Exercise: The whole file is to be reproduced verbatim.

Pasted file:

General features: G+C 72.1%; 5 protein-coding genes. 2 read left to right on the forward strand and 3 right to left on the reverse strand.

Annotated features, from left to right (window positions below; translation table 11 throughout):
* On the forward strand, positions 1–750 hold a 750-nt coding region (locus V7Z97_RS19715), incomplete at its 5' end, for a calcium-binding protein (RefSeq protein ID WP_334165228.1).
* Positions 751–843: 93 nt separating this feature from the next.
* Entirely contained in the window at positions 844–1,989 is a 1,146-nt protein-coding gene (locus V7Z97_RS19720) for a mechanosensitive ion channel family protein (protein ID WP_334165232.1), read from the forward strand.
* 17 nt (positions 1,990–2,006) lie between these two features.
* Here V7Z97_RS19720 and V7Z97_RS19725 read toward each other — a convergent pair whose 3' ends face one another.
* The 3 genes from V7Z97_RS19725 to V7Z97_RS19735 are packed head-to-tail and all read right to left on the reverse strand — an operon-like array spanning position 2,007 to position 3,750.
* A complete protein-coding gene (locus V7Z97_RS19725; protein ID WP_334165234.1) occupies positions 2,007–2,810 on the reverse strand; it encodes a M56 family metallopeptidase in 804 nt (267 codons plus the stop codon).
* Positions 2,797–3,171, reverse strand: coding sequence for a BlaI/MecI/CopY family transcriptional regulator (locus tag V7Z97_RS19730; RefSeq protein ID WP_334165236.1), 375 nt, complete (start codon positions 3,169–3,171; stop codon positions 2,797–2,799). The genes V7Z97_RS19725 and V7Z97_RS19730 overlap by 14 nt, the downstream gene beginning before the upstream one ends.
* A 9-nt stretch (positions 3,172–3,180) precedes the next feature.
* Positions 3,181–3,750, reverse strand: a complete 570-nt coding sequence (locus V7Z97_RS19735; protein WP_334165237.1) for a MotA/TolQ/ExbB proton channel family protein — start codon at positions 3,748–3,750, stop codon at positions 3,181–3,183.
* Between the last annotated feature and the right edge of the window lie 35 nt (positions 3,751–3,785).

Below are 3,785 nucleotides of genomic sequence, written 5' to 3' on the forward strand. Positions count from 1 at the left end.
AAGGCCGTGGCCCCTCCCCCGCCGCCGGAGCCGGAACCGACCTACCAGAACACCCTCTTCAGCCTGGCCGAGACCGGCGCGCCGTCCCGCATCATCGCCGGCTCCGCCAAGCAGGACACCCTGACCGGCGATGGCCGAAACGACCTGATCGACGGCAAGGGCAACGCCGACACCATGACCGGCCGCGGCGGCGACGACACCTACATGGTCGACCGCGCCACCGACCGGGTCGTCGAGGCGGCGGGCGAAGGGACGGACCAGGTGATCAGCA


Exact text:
General features: G+C 72.1%; 5 protein-coding genes. 2 read left to right on the forward strand and 3 right to left on the reverse strand.

Annotated features, from left to right (window positions below; translation table 11 throughout):
* On the forward strand, positions 1–750 hold a 750-nt coding region (locus V7Z97_RS19715), incomplete at its 5' end, for a calcium-binding protein (RefSeq protein ID WP_334165228.1).
* Positions 751–843: 93 nt separating this feature from the next.
* Entirely contained in the window at positions 844–1,989 is a 1,146-nt protein-coding gene (locus V7Z97_RS19720) for a mechanosensitive ion channel family protein (protein ID WP_334165232.1), read from the forward strand.
* 17 nt (positions 1,990–2,006) lie between these two features.
* Here V7Z97_RS19720 and V7Z97_RS19725 read toward each other — a convergent pair whose 3' ends face one another.
* The 3 genes from V7Z97_RS19725 to V7Z97_RS19735 are packed head-to-tail and all read right to left on the reverse strand — an operon-like array spanning position 2,007 to position 3,750.
* A complete protein-coding gene (locus V7Z97_RS19725; protein ID WP_334165234.1) occupies positions 2,007–2,810 on the reverse strand; it encodes a M56 family metallopeptidase in 804 nt (267 codons plus the stop codon).
* Positions 2,797–3,171, reverse strand: coding sequence for a BlaI/MecI/CopY family transcriptional regulator (locus tag V7Z97_RS19730; RefSeq protein ID WP_334165236.1), 375 nt, complete (start codon positions 3,169–3,171; stop codon positions 2,797–2,799). The genes V7Z97_RS19725 and V7Z97_RS19730 overlap by 14 nt, the downstream gene beginning before the upstream one ends.
* A 9-nt stretch (positions 3,172–3,180) precedes the next feature.
* Positions 3,181–3,750, reverse strand: a complete 570-nt coding sequence (locus V7Z97_RS19735; protein WP_334165237.1) for a MotA/TolQ/ExbB proton channel family protein — start codon at positions 3,748–3,750, stop codon at positions 3,181–3,183.
* Between the last annotated feature and the right edge of the window lie 35 nt (positions 3,751–3,785).

Below are 3,785 nucleotides of genomic sequence, written 5' to 3' on the forward strand. Positions count from 1 at the left end.
AAGGCCGTGGCCCCTCCCCCGCCGCCGGAGCCGGAACCGACCTACCAGAACACCCTCTTCAGCCTGGCCGAGACCGGCGCGCCGTCCCGCATCATCGCCGGCTCCGCCAAGCAGGACACCCTGACCGGCGATGGCCGAAACGACCTGATCGACGGCAAGGGCAACGCCGACACCATGACCGGCCGCGGCGGCGACGACACCTACATGGTCGACCGCGCCACCGACCGGGTCGTCGAGGCGGCGGGCGAAGGGACGGACCAGGTGATCAGCA